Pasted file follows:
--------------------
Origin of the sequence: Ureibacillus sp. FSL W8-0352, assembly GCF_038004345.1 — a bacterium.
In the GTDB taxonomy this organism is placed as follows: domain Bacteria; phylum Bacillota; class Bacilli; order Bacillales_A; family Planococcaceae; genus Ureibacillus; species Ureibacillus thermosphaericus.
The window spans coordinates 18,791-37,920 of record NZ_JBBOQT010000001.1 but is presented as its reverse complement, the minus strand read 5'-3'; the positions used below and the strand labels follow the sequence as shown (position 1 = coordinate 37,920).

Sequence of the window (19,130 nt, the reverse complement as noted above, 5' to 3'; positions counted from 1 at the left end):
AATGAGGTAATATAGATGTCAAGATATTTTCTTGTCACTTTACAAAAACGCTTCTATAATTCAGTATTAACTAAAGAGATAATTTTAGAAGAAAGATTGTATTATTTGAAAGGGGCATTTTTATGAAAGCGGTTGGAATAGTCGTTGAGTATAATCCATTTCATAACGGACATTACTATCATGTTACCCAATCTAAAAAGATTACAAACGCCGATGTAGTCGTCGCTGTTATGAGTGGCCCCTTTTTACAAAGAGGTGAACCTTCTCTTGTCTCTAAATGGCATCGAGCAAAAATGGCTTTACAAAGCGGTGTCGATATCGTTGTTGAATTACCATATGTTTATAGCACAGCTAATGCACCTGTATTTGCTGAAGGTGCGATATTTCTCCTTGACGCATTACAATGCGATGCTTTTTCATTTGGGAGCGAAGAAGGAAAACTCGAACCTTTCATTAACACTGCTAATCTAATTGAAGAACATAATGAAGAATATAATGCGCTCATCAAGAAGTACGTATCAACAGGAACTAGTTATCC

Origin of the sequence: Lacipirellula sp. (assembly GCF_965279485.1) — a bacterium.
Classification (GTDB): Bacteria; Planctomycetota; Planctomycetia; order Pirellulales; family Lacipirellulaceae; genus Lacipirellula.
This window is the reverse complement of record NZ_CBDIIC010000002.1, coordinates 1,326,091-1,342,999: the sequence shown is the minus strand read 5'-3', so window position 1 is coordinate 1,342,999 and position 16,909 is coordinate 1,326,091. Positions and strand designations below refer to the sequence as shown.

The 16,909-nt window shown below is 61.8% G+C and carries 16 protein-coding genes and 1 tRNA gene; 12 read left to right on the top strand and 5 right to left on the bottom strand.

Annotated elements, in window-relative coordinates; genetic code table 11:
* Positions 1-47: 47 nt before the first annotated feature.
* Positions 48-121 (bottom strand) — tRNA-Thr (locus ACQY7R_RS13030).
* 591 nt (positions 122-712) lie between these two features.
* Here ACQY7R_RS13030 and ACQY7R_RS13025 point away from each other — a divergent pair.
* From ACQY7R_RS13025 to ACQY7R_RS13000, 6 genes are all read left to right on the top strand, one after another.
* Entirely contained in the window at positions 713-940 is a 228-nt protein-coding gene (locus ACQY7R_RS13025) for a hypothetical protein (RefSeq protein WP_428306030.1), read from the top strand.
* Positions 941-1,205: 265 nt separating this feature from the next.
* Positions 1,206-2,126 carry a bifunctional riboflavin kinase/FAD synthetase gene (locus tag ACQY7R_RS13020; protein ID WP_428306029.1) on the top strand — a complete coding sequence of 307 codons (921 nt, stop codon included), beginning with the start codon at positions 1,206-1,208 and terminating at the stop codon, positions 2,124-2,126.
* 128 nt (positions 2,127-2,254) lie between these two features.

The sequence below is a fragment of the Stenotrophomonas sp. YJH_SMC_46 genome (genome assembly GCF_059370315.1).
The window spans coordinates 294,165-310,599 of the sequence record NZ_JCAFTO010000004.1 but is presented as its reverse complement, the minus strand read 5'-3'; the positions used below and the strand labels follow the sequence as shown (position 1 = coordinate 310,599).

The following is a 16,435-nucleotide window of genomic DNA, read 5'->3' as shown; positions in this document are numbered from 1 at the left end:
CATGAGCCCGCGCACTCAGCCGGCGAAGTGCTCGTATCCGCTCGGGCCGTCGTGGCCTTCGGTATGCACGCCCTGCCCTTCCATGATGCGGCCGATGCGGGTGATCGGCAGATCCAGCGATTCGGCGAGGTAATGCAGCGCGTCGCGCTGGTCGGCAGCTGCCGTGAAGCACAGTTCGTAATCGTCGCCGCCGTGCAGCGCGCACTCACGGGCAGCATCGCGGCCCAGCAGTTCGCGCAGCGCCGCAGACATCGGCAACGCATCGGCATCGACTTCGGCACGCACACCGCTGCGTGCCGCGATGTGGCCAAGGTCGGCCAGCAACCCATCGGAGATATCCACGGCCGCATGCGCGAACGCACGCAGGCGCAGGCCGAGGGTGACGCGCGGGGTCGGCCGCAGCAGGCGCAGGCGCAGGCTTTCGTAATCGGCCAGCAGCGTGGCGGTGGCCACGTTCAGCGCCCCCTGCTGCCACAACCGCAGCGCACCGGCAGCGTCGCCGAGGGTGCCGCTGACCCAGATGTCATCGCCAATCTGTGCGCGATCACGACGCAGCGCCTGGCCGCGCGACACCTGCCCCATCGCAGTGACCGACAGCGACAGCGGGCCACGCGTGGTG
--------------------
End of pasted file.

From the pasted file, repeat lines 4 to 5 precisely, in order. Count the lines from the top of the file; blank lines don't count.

Sequence of the window (19,130 nt, the reverse complement as noted above, 5' to 3'; positions counted from 1 at the left end):
AATGAGGTAATATAGATGTCAAGATATTTTCTTGTCACTTTACAAAAACGCTTCTATAATTCAGTATTAACTAAAGAGATAATTTTAGAAGAAAGATTGTATTATTTGAAAGGGGCATTTTTATGAAAGCGGTTGGAATAGTCGTTGAGTATAATCCATTTCATAACGGACATTACTATCATGTTACCCAATCTAAAAAGATTACAAACGCCGATGTAGTCGTCGCTGTTATGAGTGGCCCCTTTTTACAAAGAGGTGAACCTTCTCTTGTCTCTAAATGGCATCGAGCAAAAATGGCTTTACAAAGCGGTGTCGATATCGTTGTTGAATTACCATATGTTTATAGCACAGCTAATGCACCTGTATTTGCTGAAGGTGCGATATTTCTCCTTGACGCATTACAATGCGATGCTTTTTCATTTGGGAGCGAAGAAGGAAAACTCGAACCTTTCATTAACACTGCTAATCTAATTGAAGAACATAATGAAGAATATAATGCGCTCATCAAGAAGTACGTATCAACAGGAACTAGTTATCC